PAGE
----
But weekly magazine Der Spiegel said many details remain shrouded in secrecy even by the government, to protect the commercial interests of Aldi Nord and Aldi Süd – separate but associated companies.
Information officially requested from the Federal Office for Goods Transport (BAG) did show that Aldi training was being paid for with government funds, but details were scarce.
“The requested information concerns details which have not been approved for the public, and due to a request for secrecy from Aldi, cannot be released,” the BAG statement sent to Spiegel said.
Transport Minister Peter Ramsauer, under whose remit the BAG falls, refused to comment, while his staff merely said that, “as long as Aldi Nord, and Süd, meet the eligibility criteria for the subsidy, they are justified in receiving it.”
Green MP Valerie Wilms, who submitted a parliamentary question to try to uncover how much Aldi was getting, was told that the way BAG handled data was such that it was difficult to see how much individual companies were getting.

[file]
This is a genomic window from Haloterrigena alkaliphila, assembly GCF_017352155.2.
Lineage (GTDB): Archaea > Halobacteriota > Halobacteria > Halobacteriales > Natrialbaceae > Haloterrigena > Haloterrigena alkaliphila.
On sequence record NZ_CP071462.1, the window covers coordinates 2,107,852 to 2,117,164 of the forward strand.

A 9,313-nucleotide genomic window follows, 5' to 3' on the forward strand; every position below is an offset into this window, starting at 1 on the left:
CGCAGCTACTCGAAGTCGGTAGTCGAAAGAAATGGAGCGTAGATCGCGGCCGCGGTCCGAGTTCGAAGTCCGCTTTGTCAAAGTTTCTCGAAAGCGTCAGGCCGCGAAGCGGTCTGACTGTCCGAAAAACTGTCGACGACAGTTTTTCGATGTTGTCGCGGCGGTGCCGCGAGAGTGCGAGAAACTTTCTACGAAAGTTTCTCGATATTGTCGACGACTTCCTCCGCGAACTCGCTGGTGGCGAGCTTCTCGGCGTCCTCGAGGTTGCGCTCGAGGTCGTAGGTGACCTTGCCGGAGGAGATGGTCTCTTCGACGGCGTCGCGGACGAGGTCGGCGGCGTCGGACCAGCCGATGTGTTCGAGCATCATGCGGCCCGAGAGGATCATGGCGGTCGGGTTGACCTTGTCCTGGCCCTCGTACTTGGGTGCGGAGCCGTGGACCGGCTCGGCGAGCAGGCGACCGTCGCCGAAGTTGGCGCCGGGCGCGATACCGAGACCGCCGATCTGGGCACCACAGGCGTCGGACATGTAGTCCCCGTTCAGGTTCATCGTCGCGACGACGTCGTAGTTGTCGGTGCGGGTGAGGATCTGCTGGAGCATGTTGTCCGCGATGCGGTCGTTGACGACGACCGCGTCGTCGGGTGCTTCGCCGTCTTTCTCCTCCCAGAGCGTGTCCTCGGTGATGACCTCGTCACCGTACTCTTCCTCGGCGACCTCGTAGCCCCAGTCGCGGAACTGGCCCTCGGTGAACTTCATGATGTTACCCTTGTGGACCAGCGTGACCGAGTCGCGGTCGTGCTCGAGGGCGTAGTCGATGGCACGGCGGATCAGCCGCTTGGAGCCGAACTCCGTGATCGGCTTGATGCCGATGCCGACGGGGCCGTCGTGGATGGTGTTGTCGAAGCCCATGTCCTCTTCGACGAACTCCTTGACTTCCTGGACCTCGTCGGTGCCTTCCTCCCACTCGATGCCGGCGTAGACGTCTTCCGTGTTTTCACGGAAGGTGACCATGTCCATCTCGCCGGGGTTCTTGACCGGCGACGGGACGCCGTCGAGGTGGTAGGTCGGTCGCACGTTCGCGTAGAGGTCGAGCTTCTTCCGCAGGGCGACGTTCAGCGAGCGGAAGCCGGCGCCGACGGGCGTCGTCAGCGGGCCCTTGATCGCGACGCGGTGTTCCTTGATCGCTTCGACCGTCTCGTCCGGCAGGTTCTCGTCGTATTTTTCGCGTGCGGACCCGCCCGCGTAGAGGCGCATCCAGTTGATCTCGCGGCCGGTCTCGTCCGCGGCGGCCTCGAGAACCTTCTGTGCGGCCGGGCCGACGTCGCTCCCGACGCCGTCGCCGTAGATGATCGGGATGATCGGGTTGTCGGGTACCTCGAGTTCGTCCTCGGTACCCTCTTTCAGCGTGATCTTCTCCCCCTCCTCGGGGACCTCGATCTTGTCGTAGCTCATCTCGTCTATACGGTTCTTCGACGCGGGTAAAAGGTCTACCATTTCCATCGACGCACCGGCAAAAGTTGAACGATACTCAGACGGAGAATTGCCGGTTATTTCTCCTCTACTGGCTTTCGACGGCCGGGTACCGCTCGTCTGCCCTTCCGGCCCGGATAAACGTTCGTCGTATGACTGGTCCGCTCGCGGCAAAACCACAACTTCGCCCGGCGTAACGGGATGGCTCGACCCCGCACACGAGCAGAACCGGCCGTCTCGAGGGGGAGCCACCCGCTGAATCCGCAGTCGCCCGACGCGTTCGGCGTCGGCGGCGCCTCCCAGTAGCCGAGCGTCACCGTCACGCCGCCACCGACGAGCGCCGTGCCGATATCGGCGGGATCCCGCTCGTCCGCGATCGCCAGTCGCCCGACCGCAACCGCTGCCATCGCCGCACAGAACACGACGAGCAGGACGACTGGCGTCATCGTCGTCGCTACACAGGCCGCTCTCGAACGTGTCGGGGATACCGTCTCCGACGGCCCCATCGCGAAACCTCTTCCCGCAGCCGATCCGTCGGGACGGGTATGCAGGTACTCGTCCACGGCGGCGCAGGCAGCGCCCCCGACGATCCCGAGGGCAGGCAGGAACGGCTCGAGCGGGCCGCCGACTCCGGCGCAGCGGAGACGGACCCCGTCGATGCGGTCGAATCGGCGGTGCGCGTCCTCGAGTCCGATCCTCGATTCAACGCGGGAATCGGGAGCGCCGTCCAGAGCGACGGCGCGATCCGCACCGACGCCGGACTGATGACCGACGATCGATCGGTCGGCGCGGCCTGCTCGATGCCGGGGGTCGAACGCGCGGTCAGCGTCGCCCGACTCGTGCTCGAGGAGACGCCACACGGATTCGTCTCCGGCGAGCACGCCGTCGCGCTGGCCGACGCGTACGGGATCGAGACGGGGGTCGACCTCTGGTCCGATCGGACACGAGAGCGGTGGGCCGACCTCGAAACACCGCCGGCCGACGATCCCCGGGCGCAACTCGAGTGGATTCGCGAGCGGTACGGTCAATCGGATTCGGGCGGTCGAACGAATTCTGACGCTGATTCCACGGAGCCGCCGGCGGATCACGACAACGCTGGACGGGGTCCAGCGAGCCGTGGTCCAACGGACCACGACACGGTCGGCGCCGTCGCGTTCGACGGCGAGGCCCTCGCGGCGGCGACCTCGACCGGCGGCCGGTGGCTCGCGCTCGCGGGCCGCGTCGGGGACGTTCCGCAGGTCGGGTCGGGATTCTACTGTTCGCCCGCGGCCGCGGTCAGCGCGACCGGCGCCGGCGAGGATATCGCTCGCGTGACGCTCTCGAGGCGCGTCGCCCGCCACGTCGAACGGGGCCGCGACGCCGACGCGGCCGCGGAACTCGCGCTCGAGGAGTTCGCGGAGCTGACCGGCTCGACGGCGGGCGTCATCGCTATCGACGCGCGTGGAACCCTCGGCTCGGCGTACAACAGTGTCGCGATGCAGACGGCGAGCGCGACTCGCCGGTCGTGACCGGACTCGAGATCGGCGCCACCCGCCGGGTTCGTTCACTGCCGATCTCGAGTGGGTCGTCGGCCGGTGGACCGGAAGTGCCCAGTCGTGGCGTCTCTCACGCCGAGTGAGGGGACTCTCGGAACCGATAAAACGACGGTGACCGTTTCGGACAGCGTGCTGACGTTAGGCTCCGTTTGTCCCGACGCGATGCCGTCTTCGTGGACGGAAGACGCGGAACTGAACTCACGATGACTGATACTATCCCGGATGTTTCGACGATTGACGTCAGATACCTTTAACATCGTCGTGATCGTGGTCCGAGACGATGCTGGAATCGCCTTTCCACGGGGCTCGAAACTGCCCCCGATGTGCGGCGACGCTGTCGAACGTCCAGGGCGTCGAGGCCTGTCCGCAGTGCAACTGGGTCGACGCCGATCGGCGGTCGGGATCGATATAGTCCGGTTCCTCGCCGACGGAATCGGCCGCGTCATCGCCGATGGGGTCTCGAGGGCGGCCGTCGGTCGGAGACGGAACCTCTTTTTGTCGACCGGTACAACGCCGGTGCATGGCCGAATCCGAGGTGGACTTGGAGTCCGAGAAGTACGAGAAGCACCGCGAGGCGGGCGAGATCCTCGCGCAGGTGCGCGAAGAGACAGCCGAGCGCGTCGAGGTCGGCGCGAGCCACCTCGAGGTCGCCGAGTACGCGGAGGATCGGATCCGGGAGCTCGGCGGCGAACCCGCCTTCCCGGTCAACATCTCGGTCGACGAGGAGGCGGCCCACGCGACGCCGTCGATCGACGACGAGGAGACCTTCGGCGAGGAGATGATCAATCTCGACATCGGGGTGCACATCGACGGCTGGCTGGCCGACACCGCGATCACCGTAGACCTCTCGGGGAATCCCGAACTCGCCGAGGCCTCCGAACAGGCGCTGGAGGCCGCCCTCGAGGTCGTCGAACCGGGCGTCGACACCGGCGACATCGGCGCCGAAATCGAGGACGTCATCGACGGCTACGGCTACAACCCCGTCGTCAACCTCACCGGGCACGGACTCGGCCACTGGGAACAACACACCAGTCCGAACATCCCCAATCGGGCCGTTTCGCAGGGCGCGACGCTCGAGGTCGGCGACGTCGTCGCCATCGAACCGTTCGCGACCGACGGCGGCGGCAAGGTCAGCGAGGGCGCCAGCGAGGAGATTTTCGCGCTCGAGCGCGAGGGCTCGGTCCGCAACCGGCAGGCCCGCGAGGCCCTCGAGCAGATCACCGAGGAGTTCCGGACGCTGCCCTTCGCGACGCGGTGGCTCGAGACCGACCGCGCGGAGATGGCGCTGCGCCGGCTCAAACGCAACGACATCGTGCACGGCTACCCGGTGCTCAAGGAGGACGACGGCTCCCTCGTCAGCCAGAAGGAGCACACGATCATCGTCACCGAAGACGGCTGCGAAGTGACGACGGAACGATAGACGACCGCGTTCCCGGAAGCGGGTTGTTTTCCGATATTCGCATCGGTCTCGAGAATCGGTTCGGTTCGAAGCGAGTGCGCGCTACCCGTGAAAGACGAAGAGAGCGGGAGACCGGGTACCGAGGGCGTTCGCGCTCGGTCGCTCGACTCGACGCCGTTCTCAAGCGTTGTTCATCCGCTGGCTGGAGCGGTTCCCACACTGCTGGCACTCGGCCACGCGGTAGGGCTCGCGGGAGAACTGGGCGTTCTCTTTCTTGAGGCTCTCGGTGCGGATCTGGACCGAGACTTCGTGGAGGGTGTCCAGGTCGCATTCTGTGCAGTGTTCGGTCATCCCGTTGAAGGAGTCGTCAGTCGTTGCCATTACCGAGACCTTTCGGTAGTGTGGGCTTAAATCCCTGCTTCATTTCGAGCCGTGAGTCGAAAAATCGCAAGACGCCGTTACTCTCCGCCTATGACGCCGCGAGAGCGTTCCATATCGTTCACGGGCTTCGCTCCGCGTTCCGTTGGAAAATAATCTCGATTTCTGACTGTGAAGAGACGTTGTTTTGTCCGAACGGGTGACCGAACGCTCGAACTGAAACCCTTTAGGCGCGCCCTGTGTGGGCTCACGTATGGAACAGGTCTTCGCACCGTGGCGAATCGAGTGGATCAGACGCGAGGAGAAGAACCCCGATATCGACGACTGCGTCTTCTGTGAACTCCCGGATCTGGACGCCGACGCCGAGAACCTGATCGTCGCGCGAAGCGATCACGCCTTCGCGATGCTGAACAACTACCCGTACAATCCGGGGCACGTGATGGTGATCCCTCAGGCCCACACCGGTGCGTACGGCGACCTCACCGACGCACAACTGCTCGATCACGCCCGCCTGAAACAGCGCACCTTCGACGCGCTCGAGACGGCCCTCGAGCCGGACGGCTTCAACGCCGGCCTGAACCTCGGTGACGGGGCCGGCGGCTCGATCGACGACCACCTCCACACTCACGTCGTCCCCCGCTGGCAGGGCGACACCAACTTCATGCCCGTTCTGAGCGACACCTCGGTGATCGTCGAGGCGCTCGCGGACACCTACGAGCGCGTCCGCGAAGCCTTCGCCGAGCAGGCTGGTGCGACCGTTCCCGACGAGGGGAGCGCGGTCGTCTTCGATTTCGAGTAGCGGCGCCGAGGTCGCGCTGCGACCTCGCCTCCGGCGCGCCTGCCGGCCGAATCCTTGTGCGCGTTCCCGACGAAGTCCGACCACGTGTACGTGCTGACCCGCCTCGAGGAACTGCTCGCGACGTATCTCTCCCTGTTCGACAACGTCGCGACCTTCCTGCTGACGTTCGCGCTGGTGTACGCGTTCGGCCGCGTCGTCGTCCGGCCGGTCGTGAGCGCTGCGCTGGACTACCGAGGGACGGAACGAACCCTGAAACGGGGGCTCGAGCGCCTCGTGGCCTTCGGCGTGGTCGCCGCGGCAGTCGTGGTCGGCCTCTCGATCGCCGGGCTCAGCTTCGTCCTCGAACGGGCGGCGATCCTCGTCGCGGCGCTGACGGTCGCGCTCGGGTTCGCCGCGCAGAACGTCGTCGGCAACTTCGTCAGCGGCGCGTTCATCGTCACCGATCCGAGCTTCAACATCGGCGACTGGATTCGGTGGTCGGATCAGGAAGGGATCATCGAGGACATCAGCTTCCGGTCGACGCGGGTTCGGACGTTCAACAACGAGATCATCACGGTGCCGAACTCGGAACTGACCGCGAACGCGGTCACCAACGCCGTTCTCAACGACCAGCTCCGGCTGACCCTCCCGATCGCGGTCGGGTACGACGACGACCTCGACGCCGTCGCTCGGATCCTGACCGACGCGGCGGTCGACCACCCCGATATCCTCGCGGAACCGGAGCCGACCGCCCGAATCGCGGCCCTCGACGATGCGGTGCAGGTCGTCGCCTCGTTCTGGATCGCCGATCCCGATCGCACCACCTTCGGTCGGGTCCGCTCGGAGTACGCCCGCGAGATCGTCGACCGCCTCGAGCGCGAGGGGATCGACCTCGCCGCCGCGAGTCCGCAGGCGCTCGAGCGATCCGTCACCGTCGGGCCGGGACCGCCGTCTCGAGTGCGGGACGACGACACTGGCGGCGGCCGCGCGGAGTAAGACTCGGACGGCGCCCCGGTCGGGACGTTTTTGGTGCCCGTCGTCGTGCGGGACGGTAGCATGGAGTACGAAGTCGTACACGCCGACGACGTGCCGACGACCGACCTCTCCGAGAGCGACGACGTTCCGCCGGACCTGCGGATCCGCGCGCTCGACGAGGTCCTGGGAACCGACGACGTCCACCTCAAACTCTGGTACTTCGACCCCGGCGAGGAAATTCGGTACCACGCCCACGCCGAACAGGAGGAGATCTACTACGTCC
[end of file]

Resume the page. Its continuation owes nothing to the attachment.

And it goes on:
“It is aggravating as an MP, to have to have to poke around in the dark and not get clear information about what is done with tax payer's money and subsidies,” she said.
“The subsidies should be helping with training and development – not to pep up the savings programme of a discounter. It would be outrageous if a billion-euro firm like Aldi was actually tapping into this money,” she told Der Spiegel.